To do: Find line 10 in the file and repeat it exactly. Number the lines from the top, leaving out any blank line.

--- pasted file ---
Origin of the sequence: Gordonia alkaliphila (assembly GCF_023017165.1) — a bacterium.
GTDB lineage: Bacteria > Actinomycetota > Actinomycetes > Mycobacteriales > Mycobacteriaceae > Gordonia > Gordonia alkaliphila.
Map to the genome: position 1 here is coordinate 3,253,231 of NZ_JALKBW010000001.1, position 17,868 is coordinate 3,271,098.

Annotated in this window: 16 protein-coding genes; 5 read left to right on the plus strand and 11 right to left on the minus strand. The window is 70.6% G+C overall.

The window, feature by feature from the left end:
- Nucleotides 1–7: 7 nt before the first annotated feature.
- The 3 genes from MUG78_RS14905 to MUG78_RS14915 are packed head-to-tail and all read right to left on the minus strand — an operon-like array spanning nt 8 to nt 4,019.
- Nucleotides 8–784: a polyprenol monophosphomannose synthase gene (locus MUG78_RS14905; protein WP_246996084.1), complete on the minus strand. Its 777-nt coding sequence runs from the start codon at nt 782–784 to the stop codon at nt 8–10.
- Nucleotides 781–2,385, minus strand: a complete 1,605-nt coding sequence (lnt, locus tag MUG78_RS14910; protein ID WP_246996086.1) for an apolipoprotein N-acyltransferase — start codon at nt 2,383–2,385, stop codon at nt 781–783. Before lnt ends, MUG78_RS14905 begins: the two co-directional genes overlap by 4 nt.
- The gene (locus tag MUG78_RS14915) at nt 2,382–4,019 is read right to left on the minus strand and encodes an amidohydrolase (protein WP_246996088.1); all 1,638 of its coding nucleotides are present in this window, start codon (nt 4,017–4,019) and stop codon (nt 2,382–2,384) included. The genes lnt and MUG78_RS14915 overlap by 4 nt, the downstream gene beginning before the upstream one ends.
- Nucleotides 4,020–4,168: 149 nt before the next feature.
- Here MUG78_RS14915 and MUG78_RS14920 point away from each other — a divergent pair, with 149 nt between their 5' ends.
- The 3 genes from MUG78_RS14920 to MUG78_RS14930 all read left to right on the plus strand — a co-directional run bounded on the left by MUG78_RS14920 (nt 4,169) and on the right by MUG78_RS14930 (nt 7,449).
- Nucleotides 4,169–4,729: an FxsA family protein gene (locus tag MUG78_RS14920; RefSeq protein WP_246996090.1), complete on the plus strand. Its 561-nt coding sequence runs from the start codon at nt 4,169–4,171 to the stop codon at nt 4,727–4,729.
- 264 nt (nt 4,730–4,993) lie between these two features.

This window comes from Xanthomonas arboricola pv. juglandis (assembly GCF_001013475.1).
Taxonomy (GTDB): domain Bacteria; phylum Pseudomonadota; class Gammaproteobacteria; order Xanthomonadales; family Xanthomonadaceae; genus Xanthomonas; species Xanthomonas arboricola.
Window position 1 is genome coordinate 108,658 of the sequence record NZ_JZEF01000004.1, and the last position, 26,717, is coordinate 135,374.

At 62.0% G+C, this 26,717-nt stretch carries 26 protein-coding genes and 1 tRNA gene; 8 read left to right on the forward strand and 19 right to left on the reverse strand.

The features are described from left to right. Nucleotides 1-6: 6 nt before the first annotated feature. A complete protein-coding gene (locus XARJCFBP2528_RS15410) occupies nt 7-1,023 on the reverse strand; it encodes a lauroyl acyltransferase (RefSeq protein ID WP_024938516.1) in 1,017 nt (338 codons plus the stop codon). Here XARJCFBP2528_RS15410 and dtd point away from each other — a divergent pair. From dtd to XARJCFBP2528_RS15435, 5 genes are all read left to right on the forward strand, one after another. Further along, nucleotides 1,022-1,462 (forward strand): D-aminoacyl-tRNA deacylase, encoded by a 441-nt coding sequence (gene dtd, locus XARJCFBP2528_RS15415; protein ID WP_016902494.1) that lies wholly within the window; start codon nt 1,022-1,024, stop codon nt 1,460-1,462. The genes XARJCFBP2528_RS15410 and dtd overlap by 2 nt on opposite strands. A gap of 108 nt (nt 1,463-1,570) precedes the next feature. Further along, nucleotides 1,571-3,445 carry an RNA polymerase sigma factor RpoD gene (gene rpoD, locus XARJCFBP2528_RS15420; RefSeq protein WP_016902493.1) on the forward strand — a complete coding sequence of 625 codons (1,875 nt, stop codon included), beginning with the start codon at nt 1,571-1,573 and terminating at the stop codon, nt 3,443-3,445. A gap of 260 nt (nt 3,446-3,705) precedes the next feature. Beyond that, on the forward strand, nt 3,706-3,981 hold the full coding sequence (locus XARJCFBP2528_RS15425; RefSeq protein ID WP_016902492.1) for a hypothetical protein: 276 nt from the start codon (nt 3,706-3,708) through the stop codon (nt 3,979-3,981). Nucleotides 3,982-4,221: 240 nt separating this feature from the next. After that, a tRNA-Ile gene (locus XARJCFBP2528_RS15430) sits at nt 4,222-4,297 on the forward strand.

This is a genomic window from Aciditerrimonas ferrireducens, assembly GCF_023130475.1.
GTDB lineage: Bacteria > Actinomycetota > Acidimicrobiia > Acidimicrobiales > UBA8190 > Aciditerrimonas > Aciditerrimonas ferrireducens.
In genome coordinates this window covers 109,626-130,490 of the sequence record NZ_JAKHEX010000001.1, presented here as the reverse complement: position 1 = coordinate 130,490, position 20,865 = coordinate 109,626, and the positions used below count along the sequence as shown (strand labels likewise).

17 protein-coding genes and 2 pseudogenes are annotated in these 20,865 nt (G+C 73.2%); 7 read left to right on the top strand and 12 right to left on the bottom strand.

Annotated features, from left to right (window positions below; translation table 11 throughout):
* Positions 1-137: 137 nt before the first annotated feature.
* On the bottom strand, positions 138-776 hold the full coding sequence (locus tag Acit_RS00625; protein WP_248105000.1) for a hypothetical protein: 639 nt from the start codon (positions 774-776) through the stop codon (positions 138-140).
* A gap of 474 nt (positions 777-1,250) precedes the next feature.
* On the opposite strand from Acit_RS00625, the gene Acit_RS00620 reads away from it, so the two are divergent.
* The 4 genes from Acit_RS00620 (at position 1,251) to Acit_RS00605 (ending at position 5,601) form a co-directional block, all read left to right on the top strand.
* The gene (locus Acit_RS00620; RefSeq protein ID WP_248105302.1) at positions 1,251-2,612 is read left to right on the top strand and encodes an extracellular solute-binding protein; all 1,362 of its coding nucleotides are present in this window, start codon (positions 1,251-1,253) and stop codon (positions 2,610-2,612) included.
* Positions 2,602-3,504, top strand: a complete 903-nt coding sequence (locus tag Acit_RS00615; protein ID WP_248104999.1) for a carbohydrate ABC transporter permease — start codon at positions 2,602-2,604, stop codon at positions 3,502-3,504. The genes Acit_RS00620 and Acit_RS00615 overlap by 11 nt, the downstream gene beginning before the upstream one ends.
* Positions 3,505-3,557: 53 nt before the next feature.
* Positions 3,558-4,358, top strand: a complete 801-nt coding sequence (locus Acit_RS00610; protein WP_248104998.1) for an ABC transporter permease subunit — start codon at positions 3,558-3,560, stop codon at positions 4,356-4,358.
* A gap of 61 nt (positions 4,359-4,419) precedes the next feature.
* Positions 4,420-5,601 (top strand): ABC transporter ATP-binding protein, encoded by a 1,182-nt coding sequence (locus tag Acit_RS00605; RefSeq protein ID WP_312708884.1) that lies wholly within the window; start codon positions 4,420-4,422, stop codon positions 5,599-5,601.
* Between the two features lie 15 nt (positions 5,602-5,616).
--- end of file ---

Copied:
- The gene (locus tag MUG78_RS14915) at nt 2,382–4,019 is read right to left on the minus strand and encodes an amidohydrolase (protein WP_246996088.1); all 1,638 of its coding nucleotides are present in this window, start codon (nt 4,017–4,019) and stop codon (nt 2,382–2,384) included. The genes lnt and MUG78_RS14915 overlap by 4 nt, the downstream gene beginning before the upstream one ends.